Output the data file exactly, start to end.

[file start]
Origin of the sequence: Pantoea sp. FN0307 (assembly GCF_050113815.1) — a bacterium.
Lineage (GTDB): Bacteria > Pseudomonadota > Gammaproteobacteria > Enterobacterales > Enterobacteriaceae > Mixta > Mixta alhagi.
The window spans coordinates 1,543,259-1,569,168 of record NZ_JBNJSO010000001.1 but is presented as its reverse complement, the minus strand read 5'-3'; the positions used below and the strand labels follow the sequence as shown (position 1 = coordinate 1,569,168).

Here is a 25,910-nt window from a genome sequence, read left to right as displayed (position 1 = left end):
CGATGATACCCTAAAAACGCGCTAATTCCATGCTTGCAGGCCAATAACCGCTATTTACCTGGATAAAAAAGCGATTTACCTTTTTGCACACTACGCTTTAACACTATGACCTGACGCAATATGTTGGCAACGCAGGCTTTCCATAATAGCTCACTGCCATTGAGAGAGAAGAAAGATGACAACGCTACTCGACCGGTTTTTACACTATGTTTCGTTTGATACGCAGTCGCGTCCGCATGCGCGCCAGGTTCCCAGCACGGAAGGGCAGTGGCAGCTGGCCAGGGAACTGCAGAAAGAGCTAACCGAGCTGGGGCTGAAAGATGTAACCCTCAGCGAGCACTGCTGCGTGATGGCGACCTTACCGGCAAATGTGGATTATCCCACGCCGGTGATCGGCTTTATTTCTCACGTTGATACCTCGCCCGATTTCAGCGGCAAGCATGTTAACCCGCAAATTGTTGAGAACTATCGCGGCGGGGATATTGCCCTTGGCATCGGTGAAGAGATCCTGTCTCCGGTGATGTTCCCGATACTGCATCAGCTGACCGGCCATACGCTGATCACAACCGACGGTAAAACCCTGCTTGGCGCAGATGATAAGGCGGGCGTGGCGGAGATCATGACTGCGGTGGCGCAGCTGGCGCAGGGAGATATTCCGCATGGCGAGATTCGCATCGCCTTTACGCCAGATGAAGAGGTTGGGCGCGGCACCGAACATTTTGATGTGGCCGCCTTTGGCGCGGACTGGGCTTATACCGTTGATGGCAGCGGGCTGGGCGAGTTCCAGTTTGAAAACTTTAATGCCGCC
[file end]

Origin of the sequence: Pantoea sp. FN0307 (assembly GCF_050113815.1) — a bacterium.
Lineage (GTDB): Bacteria > Pseudomonadota > Gammaproteobacteria > Enterobacterales > Enterobacteriaceae > Mixta > Mixta alhagi.
The window spans coordinates 1,543,259-1,569,168 of record NZ_JBNJSO010000001.1 but is presented as its reverse complement, the minus strand read 5'-3'; the positions used below and the strand labels follow the sequence as shown (position 1 = coordinate 1,569,168).

Here is a 25,910-nt window from a genome sequence, read left to right as displayed (position 1 = left end):
CGATGATACCCTAAAAACGCGCTAATTCCATGCTTGCAGGCCAATAACCGCTATTTACCTGGATAAAAAAGCGATTTACCTTTTTGCACACTACGCTTTAACACTATGACCTGACGCAATATGTTGGCAACGCAGGCTTTCCATAATAGCTCACTGCCATTGAGAGAGAAGAAAGATGACAACGCTACTCGACCGGTTTTTACACTATGTTTCGTTTGATACGCAGTCGCGTCCGCATGCGCGCCAGGTTCCCAGCACGGAAGGGCAGTGGCAGCTGGCCAGGGAACTGCAGAAAGAGCTAACCGAGCTGGGGCTGAAAGATGTAACCCTCAGCGAGCACTGCTGCGTGATGGCGACCTTACCGGCAAATGTGGATTATCCCACGCCGGTGATCGGCTTTATTTCTCACGTTGATACCTCGCCCGATTTCAGCGGCAAGCATGTTAACCCGCAAATTGTTGAGAACTATCGCGGCGGGGATATTGCCCTTGGCATCGGTGAAGAGATCCTGTCTCCGGTGATGTTCCCGATACTGCATCAGCTGACCGGCCATACGCTGATCACAACCGACGGTAAAACCCTGCTTGGCGCAGATGATAAGGCGGGCGTGGCGGAGATCATGACTGCGGTGGCGCAGCTGGCGCAGGGAGATATTCCGCATGGCGAGATTCGCATCGCCTTTACGCCAGATGAAGAGGTTGGGCGCGGCACCGAACATTTTGATGTGGCCGCCTTTGGCGCGGACTGGGCTTATACCGTTGATGGCAGCGGGCTGGGCGAGTTCCAGTTTGAAAACTTTAATGCCGCC